Well it's over. And now there is snow. I am pretty much snowed in so I thought I'd write about our Thanksgiving. It is the biggest holiday of the year for my family. I am the oldest of seven siblings and everyone of them has kids and grandkids and inlaws and often friends who come. For years it was celebrated at my farm in Locust Grove where my oldest grandson lives now with his six kids--his, hers, and ours. There were hikes through the pastures and woods, rocks to throw in the creek, a horse to saddle for the kids to ride, piles of leaves to dive into, sometimes peacocks to chase despite that being forbidden, sofas to fall asleep to the football game on, more desserts than anyone could ever eat. My favorite is pecan pie and whipped cream without too much sugar. There were always more than 20, and often, like this year, more than sixty.

Traditions other than the traditional pecan pie (Myrna) and pumpkin pie(Jeri) include Chris's (now Abbie's) cheese grits, Pris's (now Lorie's) oriental slaw, Lorie's sweet potatoes with marshmallows (I like it best when she puts bourbon in it), my dressing and gravy, Bob's smoked turkey and ham, some wonderful things that BJ bakes, and lots more that I'm sure I've left out. 

Now we have a great day at my brother's place on Grand Lake. Lots of room for kids to run, a lake for parents and grandparents to worry about. No horse or peacocks, but beautiful walks and lots of leaves to kick. 

I can't remember a Thanksgiving day in more than fifty years that the weather wasn't beautiful and it was again this year. The snow came later. 

All my kids were here: from Stillwater, Austin, and Brazil. With grandkids from Locust Grove. The newest great grand girl was born on the Monday before TG, so she and her parents opted out. 

On Tuesday night it was just me and the kids and grandkids. We had coneys. A family tradition. Only fifteen of us. 

On Wednesday night I had dinner here for brothers, sister, nieces, nephews, sisters in law, and us. There were only twenty-five. 

On Thursday morning I cooked a turkey, dressing, and gravy to take to brother Bob's. We expected seventy, but only sixty four were there. I hope i remember next year that when seventy are expected a goodly percentage of those are kids who eat nothing but dessert. Too busy playing.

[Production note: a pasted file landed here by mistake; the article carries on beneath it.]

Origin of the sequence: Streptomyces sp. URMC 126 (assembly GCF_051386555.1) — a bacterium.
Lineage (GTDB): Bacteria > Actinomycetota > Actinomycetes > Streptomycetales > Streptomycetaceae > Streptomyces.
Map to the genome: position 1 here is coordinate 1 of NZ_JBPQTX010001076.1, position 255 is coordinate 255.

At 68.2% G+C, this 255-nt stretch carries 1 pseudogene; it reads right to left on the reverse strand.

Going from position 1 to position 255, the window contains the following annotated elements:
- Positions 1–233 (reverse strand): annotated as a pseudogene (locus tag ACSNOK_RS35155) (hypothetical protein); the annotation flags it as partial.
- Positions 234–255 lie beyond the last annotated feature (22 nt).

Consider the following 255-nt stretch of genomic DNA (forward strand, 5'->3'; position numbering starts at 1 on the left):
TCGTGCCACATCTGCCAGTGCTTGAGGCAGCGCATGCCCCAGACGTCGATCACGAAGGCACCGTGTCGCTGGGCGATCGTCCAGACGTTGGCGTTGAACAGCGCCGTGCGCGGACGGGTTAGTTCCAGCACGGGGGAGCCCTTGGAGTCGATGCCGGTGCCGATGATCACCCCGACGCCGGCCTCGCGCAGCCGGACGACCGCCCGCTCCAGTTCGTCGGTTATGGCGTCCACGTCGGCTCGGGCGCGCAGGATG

We were missing five who were in Minneapolis, one sister in law who was with her parents, four who were with the other set of parents. But there were several guests to make up the numbers so we didn't feel lonely. In the past we've had guests from Switzerland, Germany, Mexico, and Japan. And probably more places that I don't remember. I especially remember the young man from Japan who was convinced he would insult us by not eating some of everything. He was about to bust when someone finally told him it wasn't possible and it was okay to leave something on his plate. And the kids from Switzerland with broad smiles and eyes big as saucers as they were led around on my daughters big team penning horse. cameras flashing all around. 

Family this year came from Florida, Oregon, Texas, and Brazil. Minnesotans and Bostonians were in Minneapolis.

No matter how hard you try to circulate, it's impossible to talk with everyone, and every time you move there is a kid racing by chasing another kid. Or a hoard of child locusts headed for the dessert table. Again.

It's chaos. It's wonderful. In my lifetime I've only missed two, maybe three Thanksgivings with my family. We are so lucky. As long as we don't talk politics everything is fine and the stories we tell about growing up with six kids, a saintly mother, and an iconoclastic father get funnier every year. One of these days someone will remember to punch the record button on their iPhone and we'll start our book.